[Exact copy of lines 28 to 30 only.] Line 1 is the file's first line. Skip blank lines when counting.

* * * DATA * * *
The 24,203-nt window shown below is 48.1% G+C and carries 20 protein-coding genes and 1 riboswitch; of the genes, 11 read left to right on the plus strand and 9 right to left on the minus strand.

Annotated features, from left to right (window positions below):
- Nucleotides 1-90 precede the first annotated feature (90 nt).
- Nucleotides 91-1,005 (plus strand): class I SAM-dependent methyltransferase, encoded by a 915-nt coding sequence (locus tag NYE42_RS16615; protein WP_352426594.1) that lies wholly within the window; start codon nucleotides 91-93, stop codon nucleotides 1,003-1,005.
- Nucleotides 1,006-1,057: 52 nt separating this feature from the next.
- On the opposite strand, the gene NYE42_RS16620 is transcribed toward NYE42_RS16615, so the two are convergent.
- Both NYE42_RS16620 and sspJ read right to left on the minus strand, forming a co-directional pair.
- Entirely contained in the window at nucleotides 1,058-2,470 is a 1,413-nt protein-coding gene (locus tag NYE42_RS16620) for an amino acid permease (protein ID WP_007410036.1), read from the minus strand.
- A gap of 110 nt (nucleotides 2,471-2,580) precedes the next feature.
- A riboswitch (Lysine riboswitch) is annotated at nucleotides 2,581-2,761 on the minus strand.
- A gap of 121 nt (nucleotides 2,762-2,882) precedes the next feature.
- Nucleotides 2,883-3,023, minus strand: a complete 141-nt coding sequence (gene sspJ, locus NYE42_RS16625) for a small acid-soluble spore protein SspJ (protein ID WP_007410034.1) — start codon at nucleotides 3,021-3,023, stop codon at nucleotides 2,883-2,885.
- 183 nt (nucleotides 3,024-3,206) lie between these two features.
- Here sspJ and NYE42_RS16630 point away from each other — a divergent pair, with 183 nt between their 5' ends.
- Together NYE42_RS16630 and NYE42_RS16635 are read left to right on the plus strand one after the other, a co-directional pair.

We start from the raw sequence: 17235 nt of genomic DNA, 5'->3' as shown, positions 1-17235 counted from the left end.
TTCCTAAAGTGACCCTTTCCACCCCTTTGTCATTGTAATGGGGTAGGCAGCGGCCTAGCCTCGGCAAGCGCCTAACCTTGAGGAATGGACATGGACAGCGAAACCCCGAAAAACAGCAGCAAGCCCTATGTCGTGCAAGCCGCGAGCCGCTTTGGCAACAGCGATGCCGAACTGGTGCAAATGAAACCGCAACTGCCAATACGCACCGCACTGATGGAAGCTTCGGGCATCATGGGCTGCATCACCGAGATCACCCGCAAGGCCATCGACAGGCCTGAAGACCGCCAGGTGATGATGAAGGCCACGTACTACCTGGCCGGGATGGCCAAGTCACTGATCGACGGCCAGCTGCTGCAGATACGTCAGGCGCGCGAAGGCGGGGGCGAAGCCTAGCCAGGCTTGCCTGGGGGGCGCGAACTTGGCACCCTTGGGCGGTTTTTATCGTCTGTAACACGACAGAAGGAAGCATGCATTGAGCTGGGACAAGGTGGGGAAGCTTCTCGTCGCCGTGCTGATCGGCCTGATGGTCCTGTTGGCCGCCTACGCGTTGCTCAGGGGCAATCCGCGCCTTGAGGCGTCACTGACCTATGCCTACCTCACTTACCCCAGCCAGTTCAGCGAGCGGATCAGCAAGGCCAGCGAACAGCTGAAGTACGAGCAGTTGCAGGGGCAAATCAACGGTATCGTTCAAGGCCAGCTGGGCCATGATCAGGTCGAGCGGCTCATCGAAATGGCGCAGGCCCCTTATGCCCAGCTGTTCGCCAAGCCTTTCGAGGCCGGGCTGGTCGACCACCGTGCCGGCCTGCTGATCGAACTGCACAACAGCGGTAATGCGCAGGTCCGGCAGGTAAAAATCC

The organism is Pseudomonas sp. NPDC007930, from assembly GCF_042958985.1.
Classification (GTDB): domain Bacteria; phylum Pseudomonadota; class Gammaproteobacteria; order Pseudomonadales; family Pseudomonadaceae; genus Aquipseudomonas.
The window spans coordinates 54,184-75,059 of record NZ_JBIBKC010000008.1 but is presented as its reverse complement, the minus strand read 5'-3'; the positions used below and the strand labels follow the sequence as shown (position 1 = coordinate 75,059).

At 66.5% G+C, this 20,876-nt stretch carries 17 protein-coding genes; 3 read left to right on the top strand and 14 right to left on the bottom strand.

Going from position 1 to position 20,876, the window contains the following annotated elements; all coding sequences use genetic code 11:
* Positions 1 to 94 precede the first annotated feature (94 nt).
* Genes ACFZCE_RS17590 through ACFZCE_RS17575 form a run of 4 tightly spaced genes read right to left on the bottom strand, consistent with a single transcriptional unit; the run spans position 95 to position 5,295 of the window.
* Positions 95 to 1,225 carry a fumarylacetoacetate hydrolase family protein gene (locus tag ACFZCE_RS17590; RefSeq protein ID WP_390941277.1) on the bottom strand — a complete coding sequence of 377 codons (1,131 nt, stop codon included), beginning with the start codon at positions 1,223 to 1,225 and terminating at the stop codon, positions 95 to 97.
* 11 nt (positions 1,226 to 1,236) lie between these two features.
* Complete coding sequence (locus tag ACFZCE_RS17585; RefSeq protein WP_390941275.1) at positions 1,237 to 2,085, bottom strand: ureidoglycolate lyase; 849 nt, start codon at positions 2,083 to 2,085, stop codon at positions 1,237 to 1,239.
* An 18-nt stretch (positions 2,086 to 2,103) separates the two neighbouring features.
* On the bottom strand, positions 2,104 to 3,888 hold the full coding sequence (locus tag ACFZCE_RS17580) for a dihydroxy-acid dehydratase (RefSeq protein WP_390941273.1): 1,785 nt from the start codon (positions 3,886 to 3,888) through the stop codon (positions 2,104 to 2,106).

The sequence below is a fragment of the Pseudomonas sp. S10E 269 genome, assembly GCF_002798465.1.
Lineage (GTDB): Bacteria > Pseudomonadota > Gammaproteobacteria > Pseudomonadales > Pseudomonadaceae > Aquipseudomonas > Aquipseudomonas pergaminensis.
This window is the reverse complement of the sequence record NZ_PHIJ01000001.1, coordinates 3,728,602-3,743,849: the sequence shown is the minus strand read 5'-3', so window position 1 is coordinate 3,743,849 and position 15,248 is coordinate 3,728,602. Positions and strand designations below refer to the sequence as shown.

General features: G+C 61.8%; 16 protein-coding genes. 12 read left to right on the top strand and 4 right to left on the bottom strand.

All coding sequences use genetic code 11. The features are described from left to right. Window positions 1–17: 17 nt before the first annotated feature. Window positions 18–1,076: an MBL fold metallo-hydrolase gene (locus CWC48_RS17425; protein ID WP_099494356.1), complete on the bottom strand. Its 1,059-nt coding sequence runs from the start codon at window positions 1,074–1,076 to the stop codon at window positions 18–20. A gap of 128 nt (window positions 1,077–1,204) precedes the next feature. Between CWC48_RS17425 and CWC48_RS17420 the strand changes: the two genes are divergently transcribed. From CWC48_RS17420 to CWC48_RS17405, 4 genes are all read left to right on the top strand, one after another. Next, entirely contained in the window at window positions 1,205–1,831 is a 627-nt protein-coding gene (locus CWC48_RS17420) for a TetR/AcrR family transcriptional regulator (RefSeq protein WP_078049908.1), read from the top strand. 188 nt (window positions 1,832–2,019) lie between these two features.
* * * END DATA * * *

* An 18-nt stretch (positions 2,086 to 2,103) separates the two neighbouring features.
* On the bottom strand, positions 2,104 to 3,888 hold the full coding sequence (locus tag ACFZCE_RS17580) for a dihydroxy-acid dehydratase (RefSeq protein WP_390941273.1): 1,785 nt from the start codon (positions 3,886 to 3,888) through the stop codon (positions 2,104 to 2,106).

The sequence below is a fragment of the Pseudomonas sp. S10E 269 genome, assembly GCF_002798465.1.